University of Mary Washington seniors Brianna Gavigan and Brian Auricchio are burning up the phone lines in an effort to shed light on housing practices. As interns with the City of Fredericksburg, they’re calling hundreds of residents to make sure housing opportunities here are fair, regardless of race, color, national origin, religion, gender/sex, familial status or disability.
The effort is instrumental to a report the city must submit to the Department of Housing and Urban Development (HUD). As part of the process, Gavigan and Auricchio must survey five percent of the Fredericksburg population, either in-person or over the phone.
They also hope that two upcoming public forums will help them fulfill their requirements.
Fredericksburg is required to submit the report every five years in order to receive federal community development block grants. In the past, the city used outside research consultants to handle the survey and report.
“It is critical that the report be completed and that it includes good input from the public,” said Marne Sherman, community development planner with the City of Fredericksburg.
Sherman said that the city has received zero reported cases of fair housing discrimination since 2007. “It raises the question of whether or not the City is doing such a good job that there is no discrimination or are people just not reporting it,” she said.
Gavigan, a political science major, had heard of fair housing issues before the internship, but has gained new insight through this semester’s project.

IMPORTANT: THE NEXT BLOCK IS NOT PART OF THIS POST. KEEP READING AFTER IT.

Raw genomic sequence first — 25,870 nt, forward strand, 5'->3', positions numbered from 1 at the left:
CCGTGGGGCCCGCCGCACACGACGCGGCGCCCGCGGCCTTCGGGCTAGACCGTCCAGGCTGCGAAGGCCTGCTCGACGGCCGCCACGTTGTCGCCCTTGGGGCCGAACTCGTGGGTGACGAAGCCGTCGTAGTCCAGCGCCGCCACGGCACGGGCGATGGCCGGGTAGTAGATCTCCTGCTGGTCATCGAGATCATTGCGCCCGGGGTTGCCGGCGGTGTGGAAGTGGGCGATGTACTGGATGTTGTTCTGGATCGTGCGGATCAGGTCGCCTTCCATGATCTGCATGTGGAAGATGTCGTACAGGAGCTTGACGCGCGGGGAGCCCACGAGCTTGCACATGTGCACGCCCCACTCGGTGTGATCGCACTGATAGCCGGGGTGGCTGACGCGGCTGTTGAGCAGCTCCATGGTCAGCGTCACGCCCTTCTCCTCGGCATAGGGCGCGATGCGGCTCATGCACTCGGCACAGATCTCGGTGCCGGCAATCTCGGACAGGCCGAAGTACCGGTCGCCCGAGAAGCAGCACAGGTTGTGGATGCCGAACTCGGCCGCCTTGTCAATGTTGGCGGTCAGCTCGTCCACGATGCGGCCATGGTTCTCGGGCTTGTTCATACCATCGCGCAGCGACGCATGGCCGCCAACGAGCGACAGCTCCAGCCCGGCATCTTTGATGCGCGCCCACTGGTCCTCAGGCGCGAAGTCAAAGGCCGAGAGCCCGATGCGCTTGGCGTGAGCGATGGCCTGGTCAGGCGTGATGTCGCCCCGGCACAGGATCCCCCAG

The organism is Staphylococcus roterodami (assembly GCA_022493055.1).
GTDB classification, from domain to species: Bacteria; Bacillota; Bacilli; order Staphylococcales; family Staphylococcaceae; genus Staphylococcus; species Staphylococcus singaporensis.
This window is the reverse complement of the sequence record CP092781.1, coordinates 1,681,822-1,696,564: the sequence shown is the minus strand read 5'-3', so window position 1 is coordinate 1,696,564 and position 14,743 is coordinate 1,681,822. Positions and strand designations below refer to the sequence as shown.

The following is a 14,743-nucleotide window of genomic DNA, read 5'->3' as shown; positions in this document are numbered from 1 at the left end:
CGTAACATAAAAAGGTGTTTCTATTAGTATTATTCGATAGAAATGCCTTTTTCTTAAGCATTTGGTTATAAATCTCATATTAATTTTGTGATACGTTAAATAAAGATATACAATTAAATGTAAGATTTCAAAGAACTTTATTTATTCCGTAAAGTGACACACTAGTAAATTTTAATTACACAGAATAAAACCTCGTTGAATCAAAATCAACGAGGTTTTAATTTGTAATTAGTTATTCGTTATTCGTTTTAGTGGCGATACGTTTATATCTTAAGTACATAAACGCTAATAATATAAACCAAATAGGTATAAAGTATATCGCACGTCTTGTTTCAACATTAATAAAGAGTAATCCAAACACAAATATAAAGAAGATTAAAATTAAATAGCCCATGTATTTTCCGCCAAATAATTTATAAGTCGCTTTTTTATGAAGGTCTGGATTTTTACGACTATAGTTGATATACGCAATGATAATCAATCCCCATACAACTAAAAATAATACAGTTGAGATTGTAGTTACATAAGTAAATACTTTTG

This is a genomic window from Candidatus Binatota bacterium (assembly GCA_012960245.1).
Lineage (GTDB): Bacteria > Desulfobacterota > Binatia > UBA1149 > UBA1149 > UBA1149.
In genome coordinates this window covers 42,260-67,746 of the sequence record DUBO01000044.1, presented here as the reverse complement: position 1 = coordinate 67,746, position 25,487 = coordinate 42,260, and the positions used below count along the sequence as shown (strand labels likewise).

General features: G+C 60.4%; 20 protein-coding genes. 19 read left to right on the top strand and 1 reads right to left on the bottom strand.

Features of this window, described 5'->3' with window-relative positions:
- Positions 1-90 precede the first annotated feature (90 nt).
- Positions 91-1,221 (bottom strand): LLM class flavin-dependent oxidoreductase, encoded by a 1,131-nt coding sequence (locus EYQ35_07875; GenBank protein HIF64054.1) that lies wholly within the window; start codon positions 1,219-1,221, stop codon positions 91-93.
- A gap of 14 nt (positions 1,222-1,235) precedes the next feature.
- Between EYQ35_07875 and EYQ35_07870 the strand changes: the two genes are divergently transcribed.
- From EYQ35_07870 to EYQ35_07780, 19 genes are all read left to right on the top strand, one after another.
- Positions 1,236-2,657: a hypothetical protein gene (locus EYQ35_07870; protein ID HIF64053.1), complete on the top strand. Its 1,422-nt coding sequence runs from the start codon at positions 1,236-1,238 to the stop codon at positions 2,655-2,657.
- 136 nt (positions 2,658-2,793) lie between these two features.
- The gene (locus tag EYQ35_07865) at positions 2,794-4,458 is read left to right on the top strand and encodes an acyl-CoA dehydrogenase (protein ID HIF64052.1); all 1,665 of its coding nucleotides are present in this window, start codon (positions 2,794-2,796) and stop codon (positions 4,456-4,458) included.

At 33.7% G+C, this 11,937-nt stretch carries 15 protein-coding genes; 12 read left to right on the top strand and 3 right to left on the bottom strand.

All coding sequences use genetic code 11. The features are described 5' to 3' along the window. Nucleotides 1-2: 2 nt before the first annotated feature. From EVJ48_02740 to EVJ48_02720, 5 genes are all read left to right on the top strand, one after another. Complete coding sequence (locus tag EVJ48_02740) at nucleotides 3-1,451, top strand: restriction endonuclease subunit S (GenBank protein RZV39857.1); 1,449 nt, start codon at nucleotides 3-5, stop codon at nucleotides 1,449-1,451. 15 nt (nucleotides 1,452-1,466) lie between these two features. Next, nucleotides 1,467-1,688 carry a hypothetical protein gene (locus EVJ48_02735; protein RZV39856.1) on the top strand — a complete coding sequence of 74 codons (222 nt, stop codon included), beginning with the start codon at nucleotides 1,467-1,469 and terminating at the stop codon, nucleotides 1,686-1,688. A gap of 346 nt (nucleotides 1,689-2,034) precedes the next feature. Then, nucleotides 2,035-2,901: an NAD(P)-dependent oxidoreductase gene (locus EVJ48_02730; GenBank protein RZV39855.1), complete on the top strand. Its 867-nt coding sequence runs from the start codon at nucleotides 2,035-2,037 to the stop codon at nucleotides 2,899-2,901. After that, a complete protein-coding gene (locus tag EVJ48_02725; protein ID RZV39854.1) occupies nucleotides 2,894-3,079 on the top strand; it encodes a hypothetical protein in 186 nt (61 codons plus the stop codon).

“It has been a ‘real life’ experience for us,” she said. “The internship has enhanced our interpersonal skills and has given us an opportunity to help the community.”
Gavigan’s internship mentor, Assistant Professor of Political Science Chad Murphy, is proud of the students’ work to raise awareness of affordable housing issues in Fredericksburg.
“The results of this survey will ultimately affect city policy in a very real way, and they’re learning some of the challenges in taking on such a massive project,” he said.
Krystyn Moon, associate professor of history and Auricchio’s internship mentor, noted that the experience has exposed her student to issues he may not have encountered before.
“You learn about the issues in class,” Auricchio said, “but by actually collecting data, you start understanding the complexity of the housing market.”
The public forums are scheduled for Thursday, March 29 at 7 p.m. at the Bragg Hill Family Life Center and Tuesday, April 10 from 9-11:30 a.m. at the Central Rappahannock Regional Library Headquarters.
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By Brynn Boyer